Update March 24: Senators Duckworth and Hirono dropped their objections to non-minority nominees late Tuesday night after the Biden administration announced it would appoint a senior-level White House liaison for the Asian-American and Pacific Islander community.
The nomination of Colin Kahl, the Biden administration’s pick for Pentagon policy chief, now hinges on not one but three Democratic senators. Tammy Duckworth (D., Ill.) and Mazie Hirono (D., Hawaii) on Tuesday announced they will oppose Kahl if he comes up for a floor vote, due to the administration’s lack of high-level Asian-American appointments—a surprise turn of events that could be a fatal blow to Kahl’s floundering nomination.
The other Democratic senator, West Virginia’s Joe Manchin, has said he is still on the fence over the nominee, who has faced controversy due to his inflammatory tweets and pro-Iran policies.
If Manchin ends up voting for Kahl on the Senate Armed Services Committee, and the nomination proceeds to a floor vote, Duckworth and Hirono's boycott could sink Kahl’s chances of getting approved by the evenly divided Senate. Although Duckworth and Hirono are also members of the Senate Armed Services Committee, Hirono said she still plans to support Kahl in the committee vote, which is scheduled to take place tomorrow. Duckworth's office did not respond to a request for comment.
"Duckworth said she has informed the White House she will oppose the nomination of Colin Kahl as the Pentagon's top policy chief, whose nomination was already hanging by a thread," tweeted CNN reporter Manu Raju on Tuesday afternoon, quoting her comment that she would be a "no vote on the floor on all non-diversity nominees."
Duckworth said she will be "voting NO on Biden nominees until President makes commitment/ appoints [Asian-American and Pacific Islander] picks to key executive branch positions," wrote Raju. The Illinois senator said she made the decision after a White House official defended the lack of Asian-American appointments by referring to Vice President Kamala Harris’s South Asian heritage on Monday, a response that Duckworth found inadequate and "insulting."
The Democratic senators' announcements came shortly after the Senate Armed Services Committee rescheduled a vote on Kahl for Wednesday, sources told the Washington Free Beacon. Democrats on the committee had tentatively scheduled the vote for Tuesday but delayed it while waiting on Manchin to make a decision.
Manchin’s continued uncertainty could be another bad sign for Kahl, who reportedly spoke to the senator by phone on Monday night. The West Virginia Democrat was expected to announce a decision at Tuesday’s committee lunch, but as of Tuesday evening no announcement had been made, according to sources close to the committee. Manchin declined to say if he plans to vote for Kahl when asked by Raju Tuesday night. His office did not respond to a request for comment from the Free Beacon.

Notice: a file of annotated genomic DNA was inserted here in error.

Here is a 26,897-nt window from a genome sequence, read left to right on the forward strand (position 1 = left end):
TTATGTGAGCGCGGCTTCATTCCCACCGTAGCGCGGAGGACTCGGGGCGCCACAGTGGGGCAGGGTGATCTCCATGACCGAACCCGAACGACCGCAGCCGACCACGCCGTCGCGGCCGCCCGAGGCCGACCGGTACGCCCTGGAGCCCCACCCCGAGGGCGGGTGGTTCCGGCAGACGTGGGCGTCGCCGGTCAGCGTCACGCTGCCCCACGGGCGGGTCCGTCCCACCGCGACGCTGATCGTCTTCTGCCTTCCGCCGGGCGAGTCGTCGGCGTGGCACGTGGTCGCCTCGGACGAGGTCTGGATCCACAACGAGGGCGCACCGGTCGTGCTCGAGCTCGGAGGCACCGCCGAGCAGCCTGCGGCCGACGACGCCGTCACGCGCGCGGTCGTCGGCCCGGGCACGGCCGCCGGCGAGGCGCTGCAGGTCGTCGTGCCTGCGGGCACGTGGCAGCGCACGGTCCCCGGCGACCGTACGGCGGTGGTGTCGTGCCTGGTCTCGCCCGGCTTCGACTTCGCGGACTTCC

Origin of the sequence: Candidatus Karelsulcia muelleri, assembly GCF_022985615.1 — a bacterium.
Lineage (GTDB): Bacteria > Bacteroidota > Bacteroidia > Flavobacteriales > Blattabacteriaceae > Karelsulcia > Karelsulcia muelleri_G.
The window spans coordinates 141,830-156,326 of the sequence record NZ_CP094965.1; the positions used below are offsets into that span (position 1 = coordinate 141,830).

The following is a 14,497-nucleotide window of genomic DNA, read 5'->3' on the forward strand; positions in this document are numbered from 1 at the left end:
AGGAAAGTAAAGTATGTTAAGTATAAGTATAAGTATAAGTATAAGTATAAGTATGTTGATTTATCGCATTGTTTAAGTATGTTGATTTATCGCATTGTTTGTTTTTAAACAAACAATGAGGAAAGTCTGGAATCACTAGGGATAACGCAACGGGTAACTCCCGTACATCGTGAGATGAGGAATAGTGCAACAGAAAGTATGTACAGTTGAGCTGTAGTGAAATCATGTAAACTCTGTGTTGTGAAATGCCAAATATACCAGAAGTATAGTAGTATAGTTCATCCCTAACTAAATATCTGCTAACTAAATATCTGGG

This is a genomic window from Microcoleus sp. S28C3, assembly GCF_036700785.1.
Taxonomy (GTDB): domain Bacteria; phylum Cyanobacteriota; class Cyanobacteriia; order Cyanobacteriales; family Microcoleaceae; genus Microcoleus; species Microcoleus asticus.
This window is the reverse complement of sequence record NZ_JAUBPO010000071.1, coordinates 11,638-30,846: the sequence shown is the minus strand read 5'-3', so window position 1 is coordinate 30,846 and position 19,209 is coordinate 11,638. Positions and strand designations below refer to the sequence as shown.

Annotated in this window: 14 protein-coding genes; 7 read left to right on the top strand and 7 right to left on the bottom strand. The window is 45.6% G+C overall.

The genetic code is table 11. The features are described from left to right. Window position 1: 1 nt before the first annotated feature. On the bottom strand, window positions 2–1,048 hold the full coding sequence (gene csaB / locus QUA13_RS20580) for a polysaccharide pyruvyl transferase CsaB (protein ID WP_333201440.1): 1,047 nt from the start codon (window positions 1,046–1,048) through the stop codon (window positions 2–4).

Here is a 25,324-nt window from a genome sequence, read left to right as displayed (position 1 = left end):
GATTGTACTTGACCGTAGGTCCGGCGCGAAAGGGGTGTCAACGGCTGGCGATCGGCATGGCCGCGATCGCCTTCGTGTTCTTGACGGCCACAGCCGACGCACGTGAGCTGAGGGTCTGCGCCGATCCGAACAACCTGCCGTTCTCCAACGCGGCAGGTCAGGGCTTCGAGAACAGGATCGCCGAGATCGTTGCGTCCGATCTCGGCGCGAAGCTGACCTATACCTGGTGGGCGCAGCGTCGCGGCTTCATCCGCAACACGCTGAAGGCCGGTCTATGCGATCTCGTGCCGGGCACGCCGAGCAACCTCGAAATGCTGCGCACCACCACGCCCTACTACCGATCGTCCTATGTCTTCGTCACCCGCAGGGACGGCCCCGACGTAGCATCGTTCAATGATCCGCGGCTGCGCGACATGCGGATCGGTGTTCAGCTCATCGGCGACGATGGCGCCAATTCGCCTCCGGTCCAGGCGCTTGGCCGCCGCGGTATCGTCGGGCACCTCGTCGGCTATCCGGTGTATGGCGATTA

With Republicans lined up against the nominee, Kahl would need support from every Democrat on the committee in order to advance to the Senate floor. A defection from either Duckworth or Manchin in the committee would effectively end his bid. If Kahl advances to a full Senate vote, he would likely need unified Democratic approval to narrowly pass the 50-50 body, with Harris potentially serving as a tie-breaker.
Sen. Jim Inhofe (R., Okla.), the Senate Armed Services Committee’s ranking Republican, also announced his official opposition to Kahl’s nomination on Tuesday, saying the "position demands bipartisanship, even temperament and good policy judgment—characteristics I don’t believe Dr. Kahl has demonstrated."
Kahl’s nomination has been plagued with controversy since early March, after the Free Beacon first reported on his history of tweets attacking Republicans and individuals whom he disagrees with on foreign policy.
Kahl denounced the Republican Party as the "party of ethnic cleansing" and claimed "hawks in Congress … won't be satisfied until they get the war they've pushed for decades." He also took aim at individual senators, including Republicans Tom Cotton (Ark.), Mitt Romney (Utah), and Lindsey Graham (S.C.), and Democrat Robert Menendez (N.J.).
Kahl accused Cotton of trying to win a Trump administration nomination by "appealing to Trump's inner-authoritarian" and tweeted that Graham "sold his soul to Trump." The nominee also appeared to question the patriotism of Republicans in Congress in October 2019.
He quoted Lt. Col. Alexander Vindman as saying: "I am a patriot … and it is my sacred duty and honor to advance and defend our country irrespective of party or politics." Kahl added, "If only more Republicans in Congress could say the same."
In a series of tweets, Kahl called Menendez’s 2013 Iran sanctions legislation "a diplomatic train wreck" and a "poison pill" that would make "war more likely." He also approvingly tweeted a link to a blog post on the website "Lobe Log" that called Menendez’s bill the "Kirk-Menendez Wag the Dog Act" and claimed it was designed by the "Israel lobby" to push the United States into war with Iran.
"Proof that the new Iran sanctions legislation is a bad idea? Look at the Iraq war crowd supporting it," wrote Kahl, linking to the blog post.
The post, which was headlined "Neocons Who Brought You The Iraq War Endorse AIPAC’s Iran Bill," claimed "the Israel lobby, for which AIPAC is the vanguard, are flogging as hard as they possibly can" for the bill.